However, “I want to be the next Oprah” or “I want to marry Matt Damon” are not very good goals.
Take it from Rachel.
It was her fantasy to marry Damon ever since Good Will Hunting. She spent hours and hours dreaming about it, picturing their wedding and their beautiful little kids.
Years later in LA, she happened upon Matt Damon while she was working as an events manager at some Miramax event. He was standing across the room and started approaching her the minute their eyes met.
However, since this is not a romantic comedy, but real life, he didn’t tell her that he has never seen a more beautiful woman in his life.
The only thing he said to her was posing the rather anticlimactic question: “Can you tell me where I’m sitting, please?”
In other words, no matter how much of your time you spend visualizing some things, they will never come true if they are unreal to start with.
…and Actual Objectives and Goals
You need something much more tangible.
If you’re Jim Carrey, it can be a $10 million check; in Rachel Hollis’ case, it was a $10,000 Louis Vuitton Speedy purse.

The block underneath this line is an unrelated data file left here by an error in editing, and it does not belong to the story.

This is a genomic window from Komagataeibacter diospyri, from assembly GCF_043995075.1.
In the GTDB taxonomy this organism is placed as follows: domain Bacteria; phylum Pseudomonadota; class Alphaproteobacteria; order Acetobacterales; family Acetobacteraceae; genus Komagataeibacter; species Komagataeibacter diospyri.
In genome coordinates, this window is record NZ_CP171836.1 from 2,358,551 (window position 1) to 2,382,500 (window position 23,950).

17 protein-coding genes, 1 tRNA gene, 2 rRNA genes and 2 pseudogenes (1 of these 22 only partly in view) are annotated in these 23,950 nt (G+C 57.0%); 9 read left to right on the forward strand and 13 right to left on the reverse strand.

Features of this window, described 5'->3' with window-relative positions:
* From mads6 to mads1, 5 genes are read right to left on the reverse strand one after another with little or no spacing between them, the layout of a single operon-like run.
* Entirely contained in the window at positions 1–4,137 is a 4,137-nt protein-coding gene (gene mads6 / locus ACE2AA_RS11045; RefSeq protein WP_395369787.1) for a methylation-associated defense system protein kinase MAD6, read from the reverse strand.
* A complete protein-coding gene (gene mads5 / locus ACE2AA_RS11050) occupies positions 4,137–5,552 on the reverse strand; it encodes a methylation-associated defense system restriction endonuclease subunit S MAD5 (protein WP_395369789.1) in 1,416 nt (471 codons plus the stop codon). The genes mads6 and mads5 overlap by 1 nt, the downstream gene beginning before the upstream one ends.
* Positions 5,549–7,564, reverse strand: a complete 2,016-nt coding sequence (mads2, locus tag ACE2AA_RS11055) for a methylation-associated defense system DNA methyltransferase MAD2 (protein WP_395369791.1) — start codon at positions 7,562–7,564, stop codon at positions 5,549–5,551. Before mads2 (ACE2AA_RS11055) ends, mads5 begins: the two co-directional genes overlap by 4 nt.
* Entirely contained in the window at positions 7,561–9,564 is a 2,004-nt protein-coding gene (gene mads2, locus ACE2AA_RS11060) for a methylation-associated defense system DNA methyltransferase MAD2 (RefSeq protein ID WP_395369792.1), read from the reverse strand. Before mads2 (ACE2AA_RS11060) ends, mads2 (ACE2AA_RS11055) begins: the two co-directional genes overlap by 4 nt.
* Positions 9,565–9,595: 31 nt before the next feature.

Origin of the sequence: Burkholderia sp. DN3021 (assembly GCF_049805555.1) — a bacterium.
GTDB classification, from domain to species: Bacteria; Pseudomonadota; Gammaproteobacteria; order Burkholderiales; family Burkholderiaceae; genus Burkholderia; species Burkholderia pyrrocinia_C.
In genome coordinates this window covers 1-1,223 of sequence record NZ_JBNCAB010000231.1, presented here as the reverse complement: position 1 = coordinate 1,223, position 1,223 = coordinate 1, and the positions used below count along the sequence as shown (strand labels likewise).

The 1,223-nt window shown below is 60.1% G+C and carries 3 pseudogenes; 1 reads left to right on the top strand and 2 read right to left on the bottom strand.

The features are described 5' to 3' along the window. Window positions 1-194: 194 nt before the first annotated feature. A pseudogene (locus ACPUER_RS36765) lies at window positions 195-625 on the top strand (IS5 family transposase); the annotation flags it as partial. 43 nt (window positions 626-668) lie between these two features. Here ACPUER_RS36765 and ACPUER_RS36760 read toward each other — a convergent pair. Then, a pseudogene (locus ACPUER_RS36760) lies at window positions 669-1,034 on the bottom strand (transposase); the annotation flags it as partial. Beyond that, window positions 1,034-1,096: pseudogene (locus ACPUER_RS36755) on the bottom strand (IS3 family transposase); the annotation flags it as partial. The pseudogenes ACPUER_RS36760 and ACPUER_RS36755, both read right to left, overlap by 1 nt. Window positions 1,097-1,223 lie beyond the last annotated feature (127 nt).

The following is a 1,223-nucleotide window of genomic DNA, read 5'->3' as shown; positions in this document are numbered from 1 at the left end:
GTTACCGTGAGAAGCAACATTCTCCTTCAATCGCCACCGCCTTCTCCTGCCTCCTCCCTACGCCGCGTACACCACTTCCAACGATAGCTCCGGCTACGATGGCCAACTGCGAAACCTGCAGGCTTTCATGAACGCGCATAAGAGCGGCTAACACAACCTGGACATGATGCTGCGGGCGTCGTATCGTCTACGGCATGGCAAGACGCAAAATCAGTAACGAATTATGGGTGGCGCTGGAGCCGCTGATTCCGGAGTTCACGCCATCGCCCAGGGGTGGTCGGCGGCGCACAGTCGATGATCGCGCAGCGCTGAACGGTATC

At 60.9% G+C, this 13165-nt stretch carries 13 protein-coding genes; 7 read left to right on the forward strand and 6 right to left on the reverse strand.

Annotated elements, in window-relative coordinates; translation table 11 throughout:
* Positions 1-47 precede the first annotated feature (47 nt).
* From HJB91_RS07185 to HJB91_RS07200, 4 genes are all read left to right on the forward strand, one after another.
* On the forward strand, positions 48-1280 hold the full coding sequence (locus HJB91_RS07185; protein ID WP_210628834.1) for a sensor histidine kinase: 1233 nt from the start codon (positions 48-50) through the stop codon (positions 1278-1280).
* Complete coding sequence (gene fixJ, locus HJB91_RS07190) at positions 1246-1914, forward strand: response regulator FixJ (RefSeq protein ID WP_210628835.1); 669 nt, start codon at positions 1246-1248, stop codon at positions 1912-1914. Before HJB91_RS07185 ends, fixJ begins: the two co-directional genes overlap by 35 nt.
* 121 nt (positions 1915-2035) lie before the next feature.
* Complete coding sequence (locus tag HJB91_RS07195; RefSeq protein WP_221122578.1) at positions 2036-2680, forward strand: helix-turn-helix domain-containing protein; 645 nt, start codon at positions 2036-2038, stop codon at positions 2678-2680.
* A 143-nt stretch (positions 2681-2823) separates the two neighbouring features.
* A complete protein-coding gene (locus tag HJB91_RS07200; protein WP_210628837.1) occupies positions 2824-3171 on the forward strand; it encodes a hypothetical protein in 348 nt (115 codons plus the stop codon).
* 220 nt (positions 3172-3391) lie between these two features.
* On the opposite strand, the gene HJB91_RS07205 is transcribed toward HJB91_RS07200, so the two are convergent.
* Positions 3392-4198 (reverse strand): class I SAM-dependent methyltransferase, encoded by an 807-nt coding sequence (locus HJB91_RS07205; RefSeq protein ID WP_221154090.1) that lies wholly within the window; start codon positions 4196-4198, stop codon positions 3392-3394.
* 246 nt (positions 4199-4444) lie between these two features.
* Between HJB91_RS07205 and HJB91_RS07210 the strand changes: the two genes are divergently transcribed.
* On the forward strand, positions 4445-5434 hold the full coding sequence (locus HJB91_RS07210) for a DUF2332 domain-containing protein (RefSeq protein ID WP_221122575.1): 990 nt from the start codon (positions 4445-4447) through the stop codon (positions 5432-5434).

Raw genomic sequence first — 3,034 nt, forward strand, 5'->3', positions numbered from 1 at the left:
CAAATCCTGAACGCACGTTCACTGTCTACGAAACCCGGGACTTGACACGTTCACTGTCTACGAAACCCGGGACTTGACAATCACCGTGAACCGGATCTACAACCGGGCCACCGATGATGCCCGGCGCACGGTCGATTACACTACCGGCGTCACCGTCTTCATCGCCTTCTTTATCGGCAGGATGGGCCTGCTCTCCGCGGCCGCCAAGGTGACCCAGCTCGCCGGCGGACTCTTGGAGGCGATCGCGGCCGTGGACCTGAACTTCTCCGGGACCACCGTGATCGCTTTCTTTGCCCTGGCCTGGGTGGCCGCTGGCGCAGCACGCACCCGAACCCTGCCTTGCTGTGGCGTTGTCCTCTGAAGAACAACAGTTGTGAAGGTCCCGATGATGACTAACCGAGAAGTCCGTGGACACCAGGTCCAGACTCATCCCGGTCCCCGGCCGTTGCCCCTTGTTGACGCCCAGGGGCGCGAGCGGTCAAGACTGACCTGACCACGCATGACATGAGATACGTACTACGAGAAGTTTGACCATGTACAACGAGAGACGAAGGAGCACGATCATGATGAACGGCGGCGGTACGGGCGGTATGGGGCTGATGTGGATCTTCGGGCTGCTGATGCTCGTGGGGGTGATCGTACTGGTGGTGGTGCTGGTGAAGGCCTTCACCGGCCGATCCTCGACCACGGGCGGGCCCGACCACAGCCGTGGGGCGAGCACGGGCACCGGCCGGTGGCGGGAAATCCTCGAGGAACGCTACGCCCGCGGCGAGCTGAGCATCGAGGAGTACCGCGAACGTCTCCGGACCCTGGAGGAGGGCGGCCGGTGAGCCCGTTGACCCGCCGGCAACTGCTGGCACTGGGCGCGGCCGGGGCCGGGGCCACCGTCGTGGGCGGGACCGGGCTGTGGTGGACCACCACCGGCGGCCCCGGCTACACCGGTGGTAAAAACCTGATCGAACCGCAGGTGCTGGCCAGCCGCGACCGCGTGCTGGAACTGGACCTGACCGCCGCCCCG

The thought of owning it was what kept her going: she promised herself that she was going to buy it the first time she charged a client $10,000 in consulting fees.
It took her many years and many checks of $1,000 or $2,500 to get there, but one day she did do it. And the first thing she did afterward: went straight to the store and bought the purse. She claims to have never felt prouder.
Two lessons to take from here.
First, instead of setting yourself an unrealistic objective, set yourself a SMART goal. That stands for specific, measurable, achievable, realistic, and time-bound.
Secondly – well, scratch the part about time-bound. Be patient with your dreams. Sometimes it may take a week to turn them into reality, sometimes more than a decade. Don’t forget that that’s how long it took Julia Child or James Cameron to come up with Mastering the Art of French Cooking or Avatar.
Home and Family
Rachel Hollis is a mother of four.
And she is also a CCO of her own company, a bestselling author, a blogger, and a motivational speaker.
So how does she do it?
“When it comes to women,” she says on her website, “there always seems to be a question about how we can balance everything. Girl, I don’t even try!”
Put simply: forget everything movies ever taught you. Not only there are no happy endings – but there are also no happy middle parts as well. At least not happy in the way they tell you are going to be.